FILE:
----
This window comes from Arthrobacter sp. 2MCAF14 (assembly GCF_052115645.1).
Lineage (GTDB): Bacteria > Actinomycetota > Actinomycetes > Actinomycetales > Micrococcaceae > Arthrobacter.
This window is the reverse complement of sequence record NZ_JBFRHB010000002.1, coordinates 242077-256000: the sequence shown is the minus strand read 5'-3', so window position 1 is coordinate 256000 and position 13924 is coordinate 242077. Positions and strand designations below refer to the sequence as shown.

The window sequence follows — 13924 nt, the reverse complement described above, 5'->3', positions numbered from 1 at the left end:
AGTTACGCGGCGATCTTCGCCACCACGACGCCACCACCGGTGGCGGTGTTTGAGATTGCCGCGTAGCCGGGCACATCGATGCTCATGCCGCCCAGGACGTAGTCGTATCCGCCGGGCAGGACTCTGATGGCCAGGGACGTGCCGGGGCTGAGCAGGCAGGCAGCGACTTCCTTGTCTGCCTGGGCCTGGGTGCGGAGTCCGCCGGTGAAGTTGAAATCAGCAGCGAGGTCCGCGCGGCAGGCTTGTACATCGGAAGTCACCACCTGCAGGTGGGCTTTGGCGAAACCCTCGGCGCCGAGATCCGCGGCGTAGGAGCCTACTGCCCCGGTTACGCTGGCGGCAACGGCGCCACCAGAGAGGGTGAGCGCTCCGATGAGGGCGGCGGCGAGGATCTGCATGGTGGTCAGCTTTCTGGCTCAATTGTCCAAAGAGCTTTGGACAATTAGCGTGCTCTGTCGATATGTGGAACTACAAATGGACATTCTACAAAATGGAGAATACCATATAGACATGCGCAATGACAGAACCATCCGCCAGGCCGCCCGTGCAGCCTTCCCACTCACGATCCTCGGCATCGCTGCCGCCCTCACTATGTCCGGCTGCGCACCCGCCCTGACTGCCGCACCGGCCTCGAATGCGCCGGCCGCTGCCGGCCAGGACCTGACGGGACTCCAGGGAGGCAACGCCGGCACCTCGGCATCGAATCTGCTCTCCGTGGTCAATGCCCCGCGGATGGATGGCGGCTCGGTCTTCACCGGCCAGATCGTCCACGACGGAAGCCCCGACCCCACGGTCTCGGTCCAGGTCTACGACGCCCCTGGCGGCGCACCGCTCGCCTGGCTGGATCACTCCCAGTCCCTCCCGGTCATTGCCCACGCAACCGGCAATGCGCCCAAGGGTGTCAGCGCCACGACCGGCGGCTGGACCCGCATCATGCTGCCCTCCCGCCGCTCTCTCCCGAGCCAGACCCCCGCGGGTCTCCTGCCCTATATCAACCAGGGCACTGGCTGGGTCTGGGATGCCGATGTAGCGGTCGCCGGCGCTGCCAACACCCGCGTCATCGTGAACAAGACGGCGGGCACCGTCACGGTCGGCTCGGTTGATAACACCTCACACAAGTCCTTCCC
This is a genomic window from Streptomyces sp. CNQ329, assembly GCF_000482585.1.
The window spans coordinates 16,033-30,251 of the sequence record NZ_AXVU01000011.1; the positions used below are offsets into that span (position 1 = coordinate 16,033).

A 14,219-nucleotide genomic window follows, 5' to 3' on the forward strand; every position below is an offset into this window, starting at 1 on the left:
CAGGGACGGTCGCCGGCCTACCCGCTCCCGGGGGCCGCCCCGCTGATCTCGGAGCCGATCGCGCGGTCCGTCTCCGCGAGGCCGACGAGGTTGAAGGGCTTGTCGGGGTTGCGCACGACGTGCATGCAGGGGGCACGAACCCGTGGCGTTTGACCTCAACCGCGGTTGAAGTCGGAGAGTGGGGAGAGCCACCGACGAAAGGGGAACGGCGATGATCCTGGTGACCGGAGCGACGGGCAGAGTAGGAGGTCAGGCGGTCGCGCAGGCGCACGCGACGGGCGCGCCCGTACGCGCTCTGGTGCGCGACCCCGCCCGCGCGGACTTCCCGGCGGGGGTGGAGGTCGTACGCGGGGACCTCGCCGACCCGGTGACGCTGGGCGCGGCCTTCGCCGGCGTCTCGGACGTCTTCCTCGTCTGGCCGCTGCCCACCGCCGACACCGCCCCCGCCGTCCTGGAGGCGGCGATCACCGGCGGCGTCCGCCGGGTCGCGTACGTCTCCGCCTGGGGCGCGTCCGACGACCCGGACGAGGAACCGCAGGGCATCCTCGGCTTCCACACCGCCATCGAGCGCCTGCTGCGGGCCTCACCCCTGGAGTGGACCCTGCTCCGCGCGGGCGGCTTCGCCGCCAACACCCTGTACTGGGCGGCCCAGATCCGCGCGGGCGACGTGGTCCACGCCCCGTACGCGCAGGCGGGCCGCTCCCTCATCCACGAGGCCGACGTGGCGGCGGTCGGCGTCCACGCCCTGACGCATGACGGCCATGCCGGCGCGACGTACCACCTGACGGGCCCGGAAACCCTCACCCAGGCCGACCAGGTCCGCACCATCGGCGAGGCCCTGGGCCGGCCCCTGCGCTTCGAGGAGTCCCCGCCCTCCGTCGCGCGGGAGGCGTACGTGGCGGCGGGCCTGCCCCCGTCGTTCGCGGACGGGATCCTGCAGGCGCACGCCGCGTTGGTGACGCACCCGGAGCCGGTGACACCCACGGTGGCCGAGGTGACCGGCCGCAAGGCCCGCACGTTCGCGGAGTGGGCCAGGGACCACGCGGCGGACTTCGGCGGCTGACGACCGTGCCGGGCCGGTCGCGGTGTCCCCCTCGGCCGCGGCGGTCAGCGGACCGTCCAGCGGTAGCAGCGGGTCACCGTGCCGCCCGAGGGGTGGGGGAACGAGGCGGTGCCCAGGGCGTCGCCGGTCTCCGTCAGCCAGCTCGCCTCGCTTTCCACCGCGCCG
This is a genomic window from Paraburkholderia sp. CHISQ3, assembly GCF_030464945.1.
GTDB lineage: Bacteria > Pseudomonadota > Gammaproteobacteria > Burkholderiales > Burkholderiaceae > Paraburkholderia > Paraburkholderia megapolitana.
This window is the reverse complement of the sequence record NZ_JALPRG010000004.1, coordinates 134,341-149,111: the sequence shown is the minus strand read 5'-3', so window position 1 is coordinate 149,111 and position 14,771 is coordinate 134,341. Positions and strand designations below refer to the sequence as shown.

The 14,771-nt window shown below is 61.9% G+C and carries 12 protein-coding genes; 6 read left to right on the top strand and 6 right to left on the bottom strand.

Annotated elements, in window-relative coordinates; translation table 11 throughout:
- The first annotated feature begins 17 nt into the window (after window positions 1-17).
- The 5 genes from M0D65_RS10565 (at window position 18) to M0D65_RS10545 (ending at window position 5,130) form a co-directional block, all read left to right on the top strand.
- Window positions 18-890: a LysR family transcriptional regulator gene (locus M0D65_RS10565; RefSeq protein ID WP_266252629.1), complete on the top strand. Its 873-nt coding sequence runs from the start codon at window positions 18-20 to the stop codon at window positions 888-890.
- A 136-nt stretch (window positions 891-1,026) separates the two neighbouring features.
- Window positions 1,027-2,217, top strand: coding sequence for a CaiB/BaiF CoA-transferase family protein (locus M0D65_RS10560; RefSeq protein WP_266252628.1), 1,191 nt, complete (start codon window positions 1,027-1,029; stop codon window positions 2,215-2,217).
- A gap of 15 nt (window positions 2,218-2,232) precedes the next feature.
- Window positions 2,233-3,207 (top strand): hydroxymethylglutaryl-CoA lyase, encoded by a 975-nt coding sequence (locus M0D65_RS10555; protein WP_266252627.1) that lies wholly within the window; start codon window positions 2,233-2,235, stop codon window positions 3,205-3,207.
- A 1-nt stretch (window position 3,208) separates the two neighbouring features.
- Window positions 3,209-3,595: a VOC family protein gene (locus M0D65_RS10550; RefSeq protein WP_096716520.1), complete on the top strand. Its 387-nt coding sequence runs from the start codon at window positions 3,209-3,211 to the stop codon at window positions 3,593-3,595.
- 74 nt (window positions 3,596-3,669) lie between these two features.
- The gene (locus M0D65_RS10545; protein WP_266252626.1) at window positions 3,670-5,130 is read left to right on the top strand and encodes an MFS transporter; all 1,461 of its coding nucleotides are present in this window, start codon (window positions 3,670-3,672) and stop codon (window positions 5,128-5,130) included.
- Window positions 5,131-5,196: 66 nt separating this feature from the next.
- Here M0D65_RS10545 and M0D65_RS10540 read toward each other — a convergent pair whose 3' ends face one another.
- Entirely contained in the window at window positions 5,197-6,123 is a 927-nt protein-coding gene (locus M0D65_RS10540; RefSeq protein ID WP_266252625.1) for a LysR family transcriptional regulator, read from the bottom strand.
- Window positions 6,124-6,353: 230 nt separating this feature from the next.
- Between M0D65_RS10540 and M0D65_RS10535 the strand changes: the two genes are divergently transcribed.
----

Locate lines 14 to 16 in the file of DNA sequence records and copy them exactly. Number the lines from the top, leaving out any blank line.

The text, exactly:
Annotated elements, in window-relative coordinates; translation table 11 throughout:
- The first annotated feature begins 17 nt into the window (after window positions 1-17).
- The 5 genes from M0D65_RS10565 (at window position 18) to M0D65_RS10545 (ending at window position 5,130) form a co-directional block, all read left to right on the top strand.